Barrington Frost was, anecdotally, born sometime between 1935 and 1940 in Sheffield, UK, although the Sheffield City birth records indicate that his birth date was 1/1/1934. He was the only child of musical parents (his mother played piano to silent movies in the local theatre, and his father was a tenor)  and grew up singing and playing guitar from an early age. Barrington was drafted into the RAF, and eventually rose to become an army PT instructor. After completing his service, in 1960 he met and three weeks later married Dorothy Laflin (1957 carnival queen of Felixstowe), who was working in her parents' Felixstowe restaurant at the time. The couple settled in London, where he worked as a jazz singer by night and an HVAC installer by day, while Dorothy waited tables. His central heating employer offered him the opportunity to open a branch in Edinburgh, Scotland, but then went bankrupt shortly after so the Frosts stayed in Scotland and built up their own successful HVAC business in Glasgow.
The Frosts relocated to Sheffield in 1966 and remodeled their home in a Roman style. Barrington shaved his head and began dressing eccentrically in silk robes. In 1968, the story goes, during a drive to visit a client he was visited by the Egyptian Pharaoh Ramesses who told him he was the Pharaoh's reincarnation, and he must take up the Pharaoh's message in a musical career.
Several early singles (recorded with his wife, whom he renamed Selket or Seleka) failed to make any impact. In 1971, Harvey Lisberg signed Ramases to Vertigo Records, and recorded the album Space Hymns at Strawberry Studios in Stockport, backed by Eric Stewart, Graham Gouldman, Kevin Godley and Lol Creme, who would shortly after form the band 10cc. Space Hymns has the most expansive artwork Roger Dean was ever allowed to produce, with a 6-panel fold out cover depicting a church steeple (St George's Church, Stockport) lifting off into the cosmos. On the other side in infrared colour Ramases and Sel are shown holding aloft strands of wheat in a Demeter-like pose from the Eleusinian Mysteries. The lyrics deliver the same confident message. (Note: many sources erroneously report that Ramases' real name was Martin Raphael, who was actually only the sitar player on Space Hymns.)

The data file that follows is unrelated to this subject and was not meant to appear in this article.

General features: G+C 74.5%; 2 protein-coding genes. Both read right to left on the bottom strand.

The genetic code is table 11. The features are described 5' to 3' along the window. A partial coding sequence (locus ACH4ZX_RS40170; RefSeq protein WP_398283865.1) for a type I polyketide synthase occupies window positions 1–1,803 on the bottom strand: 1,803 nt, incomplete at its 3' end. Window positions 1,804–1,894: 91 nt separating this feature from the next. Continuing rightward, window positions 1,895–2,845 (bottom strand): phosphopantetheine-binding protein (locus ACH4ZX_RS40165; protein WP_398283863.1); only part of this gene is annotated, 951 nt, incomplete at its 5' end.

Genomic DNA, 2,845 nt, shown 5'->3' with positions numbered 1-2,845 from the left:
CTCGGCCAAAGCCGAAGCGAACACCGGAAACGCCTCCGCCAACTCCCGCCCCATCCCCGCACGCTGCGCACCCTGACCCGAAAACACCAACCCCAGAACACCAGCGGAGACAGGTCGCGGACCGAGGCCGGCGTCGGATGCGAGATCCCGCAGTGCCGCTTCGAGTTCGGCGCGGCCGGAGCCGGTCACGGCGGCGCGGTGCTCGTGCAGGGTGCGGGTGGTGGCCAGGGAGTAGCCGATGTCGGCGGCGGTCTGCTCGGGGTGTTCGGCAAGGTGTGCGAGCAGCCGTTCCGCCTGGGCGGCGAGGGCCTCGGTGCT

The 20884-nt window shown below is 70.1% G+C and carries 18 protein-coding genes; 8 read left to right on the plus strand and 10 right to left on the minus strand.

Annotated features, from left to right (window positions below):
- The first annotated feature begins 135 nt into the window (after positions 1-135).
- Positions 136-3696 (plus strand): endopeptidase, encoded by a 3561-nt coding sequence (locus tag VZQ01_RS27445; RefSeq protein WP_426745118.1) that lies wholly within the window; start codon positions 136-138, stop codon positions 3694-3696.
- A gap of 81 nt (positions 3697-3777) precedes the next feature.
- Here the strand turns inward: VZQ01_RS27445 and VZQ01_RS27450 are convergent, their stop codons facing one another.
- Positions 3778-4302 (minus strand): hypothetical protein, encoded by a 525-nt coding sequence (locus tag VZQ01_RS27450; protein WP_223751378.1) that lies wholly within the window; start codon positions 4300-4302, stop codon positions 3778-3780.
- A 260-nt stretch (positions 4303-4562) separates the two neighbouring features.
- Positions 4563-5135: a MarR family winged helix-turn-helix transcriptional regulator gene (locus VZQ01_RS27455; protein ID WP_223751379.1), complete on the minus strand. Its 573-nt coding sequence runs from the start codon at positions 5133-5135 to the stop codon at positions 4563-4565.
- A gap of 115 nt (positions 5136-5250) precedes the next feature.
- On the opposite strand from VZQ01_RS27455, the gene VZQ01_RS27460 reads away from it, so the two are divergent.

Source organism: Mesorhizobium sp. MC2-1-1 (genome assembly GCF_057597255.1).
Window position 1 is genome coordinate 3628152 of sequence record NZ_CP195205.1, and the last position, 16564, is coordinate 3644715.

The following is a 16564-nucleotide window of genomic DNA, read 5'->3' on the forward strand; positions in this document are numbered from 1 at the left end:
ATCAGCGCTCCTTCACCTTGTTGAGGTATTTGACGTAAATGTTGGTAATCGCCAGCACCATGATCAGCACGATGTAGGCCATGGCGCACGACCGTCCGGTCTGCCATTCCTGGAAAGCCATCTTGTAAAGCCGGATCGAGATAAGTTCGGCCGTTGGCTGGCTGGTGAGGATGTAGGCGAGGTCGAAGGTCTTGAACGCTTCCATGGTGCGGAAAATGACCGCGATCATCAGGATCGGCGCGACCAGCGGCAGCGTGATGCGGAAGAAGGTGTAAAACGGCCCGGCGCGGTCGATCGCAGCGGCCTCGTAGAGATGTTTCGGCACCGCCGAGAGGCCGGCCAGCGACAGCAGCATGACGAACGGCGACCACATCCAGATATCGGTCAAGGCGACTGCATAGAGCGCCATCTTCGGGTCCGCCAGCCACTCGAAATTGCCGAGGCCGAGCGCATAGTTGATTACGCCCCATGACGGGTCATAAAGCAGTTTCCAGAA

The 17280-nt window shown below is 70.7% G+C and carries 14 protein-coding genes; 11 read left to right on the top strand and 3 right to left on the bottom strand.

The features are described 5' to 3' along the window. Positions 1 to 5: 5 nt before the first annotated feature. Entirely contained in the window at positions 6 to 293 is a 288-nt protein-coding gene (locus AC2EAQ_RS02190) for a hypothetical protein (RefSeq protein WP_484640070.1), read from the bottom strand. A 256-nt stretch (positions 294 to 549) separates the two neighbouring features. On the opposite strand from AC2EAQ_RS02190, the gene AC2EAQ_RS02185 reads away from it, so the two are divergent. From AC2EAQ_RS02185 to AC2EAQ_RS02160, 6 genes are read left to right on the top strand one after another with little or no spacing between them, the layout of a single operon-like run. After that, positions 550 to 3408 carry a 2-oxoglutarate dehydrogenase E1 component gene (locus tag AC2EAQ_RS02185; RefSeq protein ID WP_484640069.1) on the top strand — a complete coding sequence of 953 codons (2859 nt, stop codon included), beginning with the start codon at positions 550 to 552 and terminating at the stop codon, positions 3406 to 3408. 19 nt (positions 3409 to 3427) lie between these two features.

Ramases's second album Glass Top Coffin was recorded at Phonogram Studios in 1975 in London, but Ramases was unhappy with the strings and chorus which were added post-production without his permission, and he was unhappy with the cover. The album did not sell well. Ramases and Selket left London and returned to the country of Felixstowe Ferry. A third album, to be titled Sky Lark or The Sky Lark got as far as cassette demos, but Ramases became increasingly despondent and on 2 December 1976, aged 42, he took his own life. His death was not widely reported in musical circles until the early 1990s, and by then much of the Ramases history including the Sky Lark demos had been burned by Selket's jealous second husband.
In 2014 actor (and Ramases fan) Peter Stormare collected together (with the help of Selket and Harvey Lisberg) all of Ramases' surviving recordings, both released and unreleased, and compiled them into a six-disc boxed set.
Martin Raphael was born in the late 1930’s in Sheffield. After childhood he became a PT instructor with the army moving to Scotland to sell double glazing or central heating (no-one seems to be sure) after his conscription was over. One day, parked up in his car, Raphael claimed he was visited by the Egyptian king and told to spread the truth about the universe to the troubled and discordant world out there. Raphael agreed, changing his name and his identity to Ramases, (one assumes here that he was calling himself after Ramases the Great and not one of the lesser Ramases). Either way, he then got serious, wearing old Egyptian clothes and scouting, along with his renamed and clearly understanding wife, for a record label willing to help him in his quest. All this would be laughable of course if that had been the end of it.
Incredibly, it was the mighty American label Columbia Records, known outside it’s native land as CBS that saw the potential in Ramases, offering him a contract to record a single. Crazy One/Mind’s Eye (CBS 3717) came out in 1968. Now ultra-rare, the single changes hands for upwards of £70. Those who want the song but not the artifact however, can find it on the Exploiting Plastic Inevitable Vol 2 compilation and on Vol 3 of the famous Rubble series on Voiceprint Records. The space theme that was to define his artistic direction should have begun here, but someone at CBS misheard the original title, Quasar One and listed it as it now appears.
Ramases and Selket - Crazy One Ramases and Selket – Crazy One / Mind’s Eye The cover depicted the pair of them in Egyptian garb, the bold Ramases, looking for all the world like Imhotep from the recent Mummy films. Mind’s Eye was also released on a Mojo compilation, ‘Acid Drops, Spacedust and Flying Saucers’ in August 2001. For the first single, the duo called themselves Ramases and Selket. After the failure of the single, they were dropped by CBS and signed with a much smaller label to try again. Now under the name Ramases and Seleka, a name with no obvious Egyptian connotations, the pair released Love You/Gold is the Ring, on Major Minor Records, (MM 704), again in 1968. Less rare than its predecessor, the single will still set you back £20 nowadays. The single failed, again to have any impact and for a couple of years, Ramases and Selket/Seleka all but disappeared.